This new cryptocurrency is the result of a joint venture between Coinbase and Circle, a well-known payments company, an initiative that gave rise to the Center Consortium, in charge of developing the cryptocurrency.
The idea is to provide a virtual value that, not being affected by the very high volatility typical of this sector, is more attractive to ordinary people who want to approach this category of assets and/or use it as a means of payment.
In addition, since it uses the ERC20 standard, these tokens can also be stored in cold storage with various Ledger models for example.
Unfortunately, this great innovation has some unclear aspects. Reading the user agreement, in fact, it turns out that the clauses give the counterparty an enormous power in the world of virtual currencies:
“Circle reserves the right to “blacklist” certain USDC addresses and freeze associated USDC (temporarily or permanently) that it determines, in its sole discretion, are associated with illegal activity or activity that otherwise violates the terms of this User Agreement.“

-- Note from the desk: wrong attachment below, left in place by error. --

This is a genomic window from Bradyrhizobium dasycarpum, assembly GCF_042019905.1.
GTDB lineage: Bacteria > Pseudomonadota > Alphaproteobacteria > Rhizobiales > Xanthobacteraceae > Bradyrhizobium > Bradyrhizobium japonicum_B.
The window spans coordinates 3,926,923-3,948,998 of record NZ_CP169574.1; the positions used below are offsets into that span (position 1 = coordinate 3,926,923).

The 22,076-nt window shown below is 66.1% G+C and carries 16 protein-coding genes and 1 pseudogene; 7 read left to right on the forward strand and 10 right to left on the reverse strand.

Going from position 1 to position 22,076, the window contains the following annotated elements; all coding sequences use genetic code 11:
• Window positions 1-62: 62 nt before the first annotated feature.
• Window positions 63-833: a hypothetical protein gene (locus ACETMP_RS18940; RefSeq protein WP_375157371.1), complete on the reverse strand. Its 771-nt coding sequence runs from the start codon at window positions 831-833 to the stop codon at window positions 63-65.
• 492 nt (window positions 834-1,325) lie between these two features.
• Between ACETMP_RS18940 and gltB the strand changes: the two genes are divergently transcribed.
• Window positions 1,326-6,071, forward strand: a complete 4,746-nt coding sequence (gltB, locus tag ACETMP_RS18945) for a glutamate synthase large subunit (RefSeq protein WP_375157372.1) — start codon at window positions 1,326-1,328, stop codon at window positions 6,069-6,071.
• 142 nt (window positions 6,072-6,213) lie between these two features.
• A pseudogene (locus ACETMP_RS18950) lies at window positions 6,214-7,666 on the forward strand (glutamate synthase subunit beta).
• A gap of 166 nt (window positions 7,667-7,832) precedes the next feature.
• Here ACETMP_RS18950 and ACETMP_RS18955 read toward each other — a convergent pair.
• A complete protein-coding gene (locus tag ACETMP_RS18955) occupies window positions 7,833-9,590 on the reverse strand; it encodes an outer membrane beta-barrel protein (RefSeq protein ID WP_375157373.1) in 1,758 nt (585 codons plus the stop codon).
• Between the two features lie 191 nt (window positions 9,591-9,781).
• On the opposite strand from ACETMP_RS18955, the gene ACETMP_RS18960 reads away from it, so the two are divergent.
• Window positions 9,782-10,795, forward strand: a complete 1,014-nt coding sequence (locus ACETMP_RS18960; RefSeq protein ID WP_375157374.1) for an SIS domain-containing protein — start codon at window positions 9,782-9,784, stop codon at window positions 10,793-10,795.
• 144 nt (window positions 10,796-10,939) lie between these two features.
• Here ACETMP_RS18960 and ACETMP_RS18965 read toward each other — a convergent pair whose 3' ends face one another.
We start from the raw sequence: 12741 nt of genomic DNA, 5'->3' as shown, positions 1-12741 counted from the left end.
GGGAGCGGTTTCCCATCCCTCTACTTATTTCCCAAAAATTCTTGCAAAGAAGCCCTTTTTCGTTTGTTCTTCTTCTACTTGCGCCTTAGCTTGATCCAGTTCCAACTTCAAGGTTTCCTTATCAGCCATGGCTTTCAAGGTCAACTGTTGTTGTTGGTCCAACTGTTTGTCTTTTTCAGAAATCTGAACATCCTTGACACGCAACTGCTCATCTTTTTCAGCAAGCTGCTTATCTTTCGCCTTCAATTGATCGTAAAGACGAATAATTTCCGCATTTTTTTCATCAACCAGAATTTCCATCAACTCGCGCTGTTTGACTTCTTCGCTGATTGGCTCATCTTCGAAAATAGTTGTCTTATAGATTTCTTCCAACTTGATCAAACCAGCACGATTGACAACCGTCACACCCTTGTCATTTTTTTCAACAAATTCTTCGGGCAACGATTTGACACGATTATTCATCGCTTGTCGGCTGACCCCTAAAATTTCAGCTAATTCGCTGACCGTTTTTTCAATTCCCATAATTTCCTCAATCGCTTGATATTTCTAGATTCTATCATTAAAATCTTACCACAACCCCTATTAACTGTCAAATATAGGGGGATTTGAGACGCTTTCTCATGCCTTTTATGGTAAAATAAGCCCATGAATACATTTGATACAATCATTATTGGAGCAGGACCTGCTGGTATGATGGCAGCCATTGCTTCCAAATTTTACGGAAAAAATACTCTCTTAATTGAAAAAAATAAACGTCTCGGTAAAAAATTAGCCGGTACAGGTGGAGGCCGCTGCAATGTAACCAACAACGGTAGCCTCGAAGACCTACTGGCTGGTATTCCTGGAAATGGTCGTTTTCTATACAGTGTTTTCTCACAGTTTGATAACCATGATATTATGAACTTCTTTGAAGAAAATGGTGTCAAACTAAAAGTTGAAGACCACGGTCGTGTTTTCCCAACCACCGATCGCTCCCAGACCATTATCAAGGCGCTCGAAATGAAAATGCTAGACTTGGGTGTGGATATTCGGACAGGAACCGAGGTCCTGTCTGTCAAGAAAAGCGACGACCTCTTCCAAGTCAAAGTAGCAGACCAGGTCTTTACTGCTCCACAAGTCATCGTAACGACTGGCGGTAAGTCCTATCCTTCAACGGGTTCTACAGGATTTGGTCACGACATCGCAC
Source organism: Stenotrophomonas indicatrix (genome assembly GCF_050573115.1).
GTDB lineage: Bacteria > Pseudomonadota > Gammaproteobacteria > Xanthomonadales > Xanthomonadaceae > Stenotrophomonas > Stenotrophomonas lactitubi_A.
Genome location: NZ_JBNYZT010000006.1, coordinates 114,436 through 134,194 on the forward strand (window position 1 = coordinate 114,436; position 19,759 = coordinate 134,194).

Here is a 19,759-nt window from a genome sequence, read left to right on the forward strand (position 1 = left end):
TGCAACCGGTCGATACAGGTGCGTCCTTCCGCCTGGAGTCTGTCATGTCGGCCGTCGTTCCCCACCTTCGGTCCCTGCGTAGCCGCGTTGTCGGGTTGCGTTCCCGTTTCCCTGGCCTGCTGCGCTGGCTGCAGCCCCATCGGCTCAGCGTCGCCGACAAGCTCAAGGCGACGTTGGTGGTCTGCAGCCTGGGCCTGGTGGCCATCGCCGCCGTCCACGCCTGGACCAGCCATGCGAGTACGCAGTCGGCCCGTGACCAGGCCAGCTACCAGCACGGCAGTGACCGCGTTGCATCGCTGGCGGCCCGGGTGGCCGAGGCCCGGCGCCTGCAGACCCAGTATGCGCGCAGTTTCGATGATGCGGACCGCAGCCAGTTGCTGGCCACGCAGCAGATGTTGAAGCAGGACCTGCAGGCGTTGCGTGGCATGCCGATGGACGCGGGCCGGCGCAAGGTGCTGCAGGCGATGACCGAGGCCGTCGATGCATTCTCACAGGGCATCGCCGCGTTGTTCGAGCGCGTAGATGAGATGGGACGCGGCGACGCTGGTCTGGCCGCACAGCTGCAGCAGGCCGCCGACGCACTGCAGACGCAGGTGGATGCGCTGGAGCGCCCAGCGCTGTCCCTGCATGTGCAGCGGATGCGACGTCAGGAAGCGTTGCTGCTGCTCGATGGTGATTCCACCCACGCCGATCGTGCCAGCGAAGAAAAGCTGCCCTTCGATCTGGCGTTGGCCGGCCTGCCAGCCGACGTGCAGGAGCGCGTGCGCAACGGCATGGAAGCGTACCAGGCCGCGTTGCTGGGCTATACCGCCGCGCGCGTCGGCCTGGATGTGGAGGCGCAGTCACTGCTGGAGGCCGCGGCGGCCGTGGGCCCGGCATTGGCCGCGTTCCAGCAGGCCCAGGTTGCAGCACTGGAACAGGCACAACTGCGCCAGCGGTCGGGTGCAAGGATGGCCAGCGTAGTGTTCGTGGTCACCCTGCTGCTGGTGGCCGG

The power of Circle, however, does not end there: the company, in fact, will also seize all USDC that are sent to the blocked account, and also reserves the right to seize, at the request of the authorities, even the corresponding dollars.
So, if on the one hand, this joint venture could simplify access to cryptocurrencies, making it similar to a simple payment system, on the other, it has brought into the system many uncertainties previously reserved only to the banking system.
A bit like all stable coins, in fact, these cryptocurrencies are highly centralized, unlike the other coins, especially the more reserved ones, which are inherently secure and difficult to seize and block.
This element risks making the success of this initiative more difficult, as much as it is necessary for a global acceptance of virtual currencies.